Our recent analysis of MBA employment data highlights additional opportunities for Texas-based business professionals. Amazon, the leading recruiter of MBA grads, has 28 distribution centers in Texas. Other top recruiters located in Texas are Lockheed Martin, which operates a fighter jet manufacturing plant in Fort Worth; Fidelity Brokerage Services, with 16 branches across the state; and Abbot Laboratories, which has a facility in Austin that specializes in neuromodulation.
MBA Salary in Texas
When you compare a sampling of managerial-level salaries in Texas with managerial-level salaries across the nation, you can see that annual salaries are often lower in the Lone Star State. However, the cost of living score in Texas is 94.2, which is well below the national index of 100. Lower costs on essentials like housing and groceries may help make up for the lower salaries for Texas residents.
Comparing Top Management Occupation Salaries
MBA Job Outlook in Texas
With such a strong business climate in the state, it's not surprising that the Bureau of Labor Statistics (BLS) is projecting a bright job outlook for Texans through 2030. Although many of the following high-growth occupations in Texas do not require an advanced degree, job applicants with an MBA may be viewed as better-qualified candidates.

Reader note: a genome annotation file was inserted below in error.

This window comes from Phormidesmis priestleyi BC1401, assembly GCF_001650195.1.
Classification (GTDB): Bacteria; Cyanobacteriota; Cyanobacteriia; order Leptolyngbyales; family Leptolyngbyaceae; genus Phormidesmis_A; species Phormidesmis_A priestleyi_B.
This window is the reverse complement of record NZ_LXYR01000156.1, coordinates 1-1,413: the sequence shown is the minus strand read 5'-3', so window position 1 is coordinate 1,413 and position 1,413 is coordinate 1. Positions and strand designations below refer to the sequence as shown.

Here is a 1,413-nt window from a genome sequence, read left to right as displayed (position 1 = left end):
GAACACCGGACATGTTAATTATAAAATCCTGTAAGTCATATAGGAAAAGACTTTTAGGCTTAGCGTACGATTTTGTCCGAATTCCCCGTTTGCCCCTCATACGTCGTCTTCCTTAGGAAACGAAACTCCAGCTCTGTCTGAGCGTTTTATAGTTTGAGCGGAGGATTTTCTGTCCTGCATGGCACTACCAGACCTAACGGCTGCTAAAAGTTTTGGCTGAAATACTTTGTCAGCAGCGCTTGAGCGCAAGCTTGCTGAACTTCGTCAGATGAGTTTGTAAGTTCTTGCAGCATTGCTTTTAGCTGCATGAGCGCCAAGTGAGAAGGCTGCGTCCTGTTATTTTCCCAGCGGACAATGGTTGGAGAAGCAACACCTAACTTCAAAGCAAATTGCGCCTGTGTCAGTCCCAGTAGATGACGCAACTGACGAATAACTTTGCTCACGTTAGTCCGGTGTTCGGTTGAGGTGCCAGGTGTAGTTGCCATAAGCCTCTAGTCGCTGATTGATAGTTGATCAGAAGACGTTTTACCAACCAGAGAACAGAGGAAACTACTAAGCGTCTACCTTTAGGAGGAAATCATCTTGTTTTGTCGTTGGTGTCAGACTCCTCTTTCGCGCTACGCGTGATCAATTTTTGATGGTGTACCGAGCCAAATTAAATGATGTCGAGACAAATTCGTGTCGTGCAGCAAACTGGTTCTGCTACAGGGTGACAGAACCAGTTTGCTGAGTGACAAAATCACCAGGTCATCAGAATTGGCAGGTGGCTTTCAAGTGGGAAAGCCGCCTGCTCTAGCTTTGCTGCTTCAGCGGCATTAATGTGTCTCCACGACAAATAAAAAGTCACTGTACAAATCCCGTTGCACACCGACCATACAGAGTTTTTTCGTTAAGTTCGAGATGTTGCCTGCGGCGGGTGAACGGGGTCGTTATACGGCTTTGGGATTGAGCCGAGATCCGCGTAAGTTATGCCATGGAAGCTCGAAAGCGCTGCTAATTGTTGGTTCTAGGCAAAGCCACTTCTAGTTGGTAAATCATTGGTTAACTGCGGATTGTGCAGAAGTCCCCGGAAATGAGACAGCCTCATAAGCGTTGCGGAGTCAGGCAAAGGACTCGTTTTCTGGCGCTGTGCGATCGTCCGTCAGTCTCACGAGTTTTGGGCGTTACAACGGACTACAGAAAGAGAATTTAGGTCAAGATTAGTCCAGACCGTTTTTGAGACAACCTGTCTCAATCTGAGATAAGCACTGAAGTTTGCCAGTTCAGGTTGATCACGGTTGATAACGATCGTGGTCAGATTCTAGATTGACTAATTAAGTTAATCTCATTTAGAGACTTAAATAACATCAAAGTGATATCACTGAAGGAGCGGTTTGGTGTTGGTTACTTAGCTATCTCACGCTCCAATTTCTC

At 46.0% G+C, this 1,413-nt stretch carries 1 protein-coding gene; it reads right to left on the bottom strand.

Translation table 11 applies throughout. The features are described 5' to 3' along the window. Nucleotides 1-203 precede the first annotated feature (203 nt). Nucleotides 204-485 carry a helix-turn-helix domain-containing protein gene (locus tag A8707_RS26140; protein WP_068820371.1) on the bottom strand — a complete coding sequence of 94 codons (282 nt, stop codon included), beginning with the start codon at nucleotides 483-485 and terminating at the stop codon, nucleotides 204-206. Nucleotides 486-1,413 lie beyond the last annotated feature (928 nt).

Top Management Occupations in Texas
FAQs About Online MBA Programs in Texas
Do Employers Take Online MBAs Seriously?
Yes, in today's work environment, employers take online MBAs seriously. Most hiring managers recognize that MBA students acquire the same advanced knowledge and develop the same skills in an online program as they would in a traditional campus program. As long as job candidates can demonstrate their leadership abilities in their interviews and on their resumes, their online MBAs should be respected.
Do Universities in Texas Offer Online MBAs?
Yes, at least 25 accredited universities in Texas offer online MBAs. By adding online programs to your mix of possible options, you'll have a wider selection of programs to choose from without having to relocate. Another advantage of online MBA programs is their flexibility, enabling working professionals to fit school into their busy schedules.
How Much Does an MBA Cost in Texas?
It's challenging to pinpoint the cost of a Texas online MBA because annual tuition rates vary. MBA students may be able to minimize expenses by opting for online programs, which are sometimes less expensive than traditional programs, and by applying for various types of financial aid, such as fellowships, grants, student loans, and employer tuition reimbursement programs.
Is an Online MBA in Texas Worth It?
Only you can decide for yourself if completing an online MBA is worth it, but there are three factors that may help you make this decision. One is the return on investment, meaning the financial cost of the degree, including possible student loan interest, as compared to the potential for higher salaries over the course of your career. You should also consider how much the specialized knowledge and networking contacts you gain will help you fulfill your professional goals.